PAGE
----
Diabetes Mellitus: What You Need to Know

Diabetes mellitus

When someone in your family has been diagnosed with diabetes, you may be wondering what exactly that means. And how it affects your loved one’s life. Diabetes mellitus is also called diabetes or just diabetes. It is a disease that causes too much glucose (a type of sugar) to build up in the blood and results in the body’s inability to use it properly. It’s not only one of the most common endocrine diseases. But one of the most common chronic diseases in general as well, affecting an estimated 29 million people or 8% of Americans between the ages of 20 and 79 in 2015 alone.

What Is It?

Diabetes mellitus, also known as Type II diabetes, is a metabolic disorder caused by high blood sugar levels. More specifically, it’s a condition in which glucose builds up in your bloodstream. Because your body either can’t produce enough insulin or doesn’t use insulin correctly. The bottom line is that diabetes means there isn’t enough of a key hormone (insulin) that enables you to effectively convert food into energy for daily life. If you can’t adequately turn food into energy (to fuel work, exercise, and play). You get sick and tired—and if left untreated, serious complications arise.

A person with diabetes has at least twice as much blood glucose (sugar) as normal in their blood and cannot use it properly. In other words, they have something called insulin resistance. This is where more insulin is required by our body so that cells can take up glucose from circulation. In addition, our body’s cells become resistant to the hormone insulin that triggers the uptake of glucose into our cells.

Main Causes

Obesity and lack of regular exercise are the main reasons for Type 2 diabetes. More than one-third of American adults are obese, including about 17 percent of children. According to a 2012 report from the Centers for Disease Control and Prevention. Less commonly, people develop Type 2 diabetes because they have another condition that keeps their body from responding correctly to insulin or makes too much of it.

Some types of medications can also cause blood sugar levels to rise over time. Doctors will look at your family history when determining what’s causing your high blood sugar levels. Diet plans help you manage your blood sugar better. These include healthy eating, weight loss, and exercise regimens so you won’t have as many high-blood-sugar reactions.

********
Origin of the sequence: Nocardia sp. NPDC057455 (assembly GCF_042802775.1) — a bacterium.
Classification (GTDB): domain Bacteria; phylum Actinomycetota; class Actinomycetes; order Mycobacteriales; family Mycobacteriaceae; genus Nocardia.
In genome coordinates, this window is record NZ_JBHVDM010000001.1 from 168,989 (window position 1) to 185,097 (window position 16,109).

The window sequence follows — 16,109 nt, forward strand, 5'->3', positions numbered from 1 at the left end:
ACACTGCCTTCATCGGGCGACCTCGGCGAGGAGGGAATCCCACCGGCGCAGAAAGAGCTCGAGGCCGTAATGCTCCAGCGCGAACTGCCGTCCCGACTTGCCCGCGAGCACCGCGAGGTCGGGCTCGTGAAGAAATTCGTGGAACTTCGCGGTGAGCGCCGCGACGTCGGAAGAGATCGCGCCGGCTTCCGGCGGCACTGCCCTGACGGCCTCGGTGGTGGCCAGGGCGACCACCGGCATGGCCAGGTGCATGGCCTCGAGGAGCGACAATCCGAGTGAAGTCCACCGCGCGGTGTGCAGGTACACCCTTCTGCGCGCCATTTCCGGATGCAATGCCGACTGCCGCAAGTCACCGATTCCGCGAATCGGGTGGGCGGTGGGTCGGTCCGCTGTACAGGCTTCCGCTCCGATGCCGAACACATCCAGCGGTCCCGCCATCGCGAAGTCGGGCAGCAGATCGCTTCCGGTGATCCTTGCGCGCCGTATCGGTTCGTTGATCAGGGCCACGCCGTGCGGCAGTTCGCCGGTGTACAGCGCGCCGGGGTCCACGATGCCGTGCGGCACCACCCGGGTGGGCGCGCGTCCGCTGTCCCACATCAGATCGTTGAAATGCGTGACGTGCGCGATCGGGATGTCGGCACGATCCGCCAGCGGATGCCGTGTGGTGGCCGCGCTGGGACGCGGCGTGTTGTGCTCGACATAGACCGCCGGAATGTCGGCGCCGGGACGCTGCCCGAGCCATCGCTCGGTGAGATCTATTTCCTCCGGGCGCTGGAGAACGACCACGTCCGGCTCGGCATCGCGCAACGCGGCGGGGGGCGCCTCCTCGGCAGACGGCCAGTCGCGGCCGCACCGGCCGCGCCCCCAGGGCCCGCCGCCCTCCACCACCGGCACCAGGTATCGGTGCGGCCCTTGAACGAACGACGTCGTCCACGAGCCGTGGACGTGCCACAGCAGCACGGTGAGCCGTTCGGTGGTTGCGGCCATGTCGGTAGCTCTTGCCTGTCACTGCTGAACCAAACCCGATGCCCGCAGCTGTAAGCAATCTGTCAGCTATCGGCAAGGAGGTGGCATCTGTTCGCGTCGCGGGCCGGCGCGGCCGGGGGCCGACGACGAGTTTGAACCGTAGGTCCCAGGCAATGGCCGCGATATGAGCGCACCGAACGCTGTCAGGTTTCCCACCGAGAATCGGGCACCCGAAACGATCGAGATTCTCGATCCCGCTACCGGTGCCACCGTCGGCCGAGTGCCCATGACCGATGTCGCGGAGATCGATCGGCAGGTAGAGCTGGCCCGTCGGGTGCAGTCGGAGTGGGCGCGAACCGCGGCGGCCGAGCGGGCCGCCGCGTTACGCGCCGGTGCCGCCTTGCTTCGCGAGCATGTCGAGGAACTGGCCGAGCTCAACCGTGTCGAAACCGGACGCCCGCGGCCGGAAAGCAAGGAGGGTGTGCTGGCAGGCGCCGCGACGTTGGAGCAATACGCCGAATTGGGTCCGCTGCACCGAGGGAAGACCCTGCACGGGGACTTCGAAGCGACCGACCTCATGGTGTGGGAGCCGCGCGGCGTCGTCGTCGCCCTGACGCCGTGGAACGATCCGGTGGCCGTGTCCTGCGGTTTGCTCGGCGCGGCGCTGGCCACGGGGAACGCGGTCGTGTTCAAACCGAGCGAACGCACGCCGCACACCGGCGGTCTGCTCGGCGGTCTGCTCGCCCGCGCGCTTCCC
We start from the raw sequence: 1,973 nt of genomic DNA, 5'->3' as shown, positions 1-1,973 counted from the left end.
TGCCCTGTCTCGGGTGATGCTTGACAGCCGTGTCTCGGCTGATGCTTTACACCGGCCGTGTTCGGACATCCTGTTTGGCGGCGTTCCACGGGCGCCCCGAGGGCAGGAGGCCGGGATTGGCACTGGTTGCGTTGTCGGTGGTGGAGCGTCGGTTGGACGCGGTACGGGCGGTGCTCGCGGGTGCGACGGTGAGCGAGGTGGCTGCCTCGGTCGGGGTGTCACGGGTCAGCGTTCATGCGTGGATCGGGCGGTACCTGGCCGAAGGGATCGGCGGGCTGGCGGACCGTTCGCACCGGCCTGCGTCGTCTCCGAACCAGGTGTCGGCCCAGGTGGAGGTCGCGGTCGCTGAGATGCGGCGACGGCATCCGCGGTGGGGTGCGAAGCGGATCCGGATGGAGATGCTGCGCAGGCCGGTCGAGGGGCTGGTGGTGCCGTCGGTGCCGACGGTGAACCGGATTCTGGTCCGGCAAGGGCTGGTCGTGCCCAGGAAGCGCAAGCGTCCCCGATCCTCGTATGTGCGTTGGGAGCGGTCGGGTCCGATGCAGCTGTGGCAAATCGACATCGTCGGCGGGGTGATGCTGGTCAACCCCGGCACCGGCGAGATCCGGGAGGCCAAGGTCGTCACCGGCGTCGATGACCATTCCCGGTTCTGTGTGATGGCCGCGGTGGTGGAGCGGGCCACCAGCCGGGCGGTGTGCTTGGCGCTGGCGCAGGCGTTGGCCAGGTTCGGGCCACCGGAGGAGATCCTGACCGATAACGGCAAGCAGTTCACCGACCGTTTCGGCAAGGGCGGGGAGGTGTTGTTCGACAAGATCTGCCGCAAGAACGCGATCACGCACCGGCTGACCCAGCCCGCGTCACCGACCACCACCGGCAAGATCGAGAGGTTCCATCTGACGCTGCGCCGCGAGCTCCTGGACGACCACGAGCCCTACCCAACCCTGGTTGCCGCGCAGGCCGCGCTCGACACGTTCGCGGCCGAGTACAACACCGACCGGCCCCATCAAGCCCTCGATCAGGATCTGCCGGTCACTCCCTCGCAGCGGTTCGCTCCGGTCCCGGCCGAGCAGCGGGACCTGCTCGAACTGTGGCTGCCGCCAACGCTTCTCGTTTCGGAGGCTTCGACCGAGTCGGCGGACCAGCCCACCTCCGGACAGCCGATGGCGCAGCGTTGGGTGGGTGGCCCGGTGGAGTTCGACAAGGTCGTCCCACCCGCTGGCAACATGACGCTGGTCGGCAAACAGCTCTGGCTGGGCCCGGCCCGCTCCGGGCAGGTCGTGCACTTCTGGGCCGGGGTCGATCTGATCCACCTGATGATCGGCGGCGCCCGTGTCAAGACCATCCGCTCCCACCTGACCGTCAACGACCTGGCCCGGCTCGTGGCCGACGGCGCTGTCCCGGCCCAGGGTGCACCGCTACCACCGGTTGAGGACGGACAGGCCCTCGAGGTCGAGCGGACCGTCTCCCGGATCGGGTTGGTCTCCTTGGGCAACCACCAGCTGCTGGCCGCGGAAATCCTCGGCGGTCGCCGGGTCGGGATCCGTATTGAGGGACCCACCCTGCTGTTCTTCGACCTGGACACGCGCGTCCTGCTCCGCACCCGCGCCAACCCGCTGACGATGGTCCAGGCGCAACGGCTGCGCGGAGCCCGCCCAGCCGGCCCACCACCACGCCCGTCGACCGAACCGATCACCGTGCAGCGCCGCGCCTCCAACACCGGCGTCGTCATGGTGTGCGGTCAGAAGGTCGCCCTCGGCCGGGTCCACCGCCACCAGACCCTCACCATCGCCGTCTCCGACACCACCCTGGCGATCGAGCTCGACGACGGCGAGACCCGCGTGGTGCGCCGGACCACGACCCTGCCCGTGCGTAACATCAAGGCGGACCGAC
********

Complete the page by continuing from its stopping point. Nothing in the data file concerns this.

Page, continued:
Risk Factors

Diabetes is a condition that is caused by changes in your body’s ability to produce and use insulin. Researchers are learning that there are certain risk factors that can increase a person’s chances of developing diabetes. Risk factors for type 2 diabetes include being over age 45, having a family history of diabetes, being overweight or obese, and physical inactivity.

For example, if you have an obese parent or sibling with type 2 diabetes and you are overweight yourself. You may be at greater risk of developing type 2 diabetes. In fact, studies show that children who are obese by early adolescence have up to 10 times higher risk of developing type 2 diabetes later in life than do normal-weight children.

Type 1 Vs. Type 2

While Type 1 and Type 2 diabetes are both serious health conditions, there are some major differences between them. Type 1 diabetes is often referred to as juvenile diabetes or early-onset diabetes. Since it typically occurs in children and young adults under age 30 but can develop at any age. The main difference between Type 1 and Type 2 diabetes is that in people with type 1, their pancreas stops producing insulin. It is necessary for cells in your body to get energy from glucose (sugar).

Type 1 vs. type 2.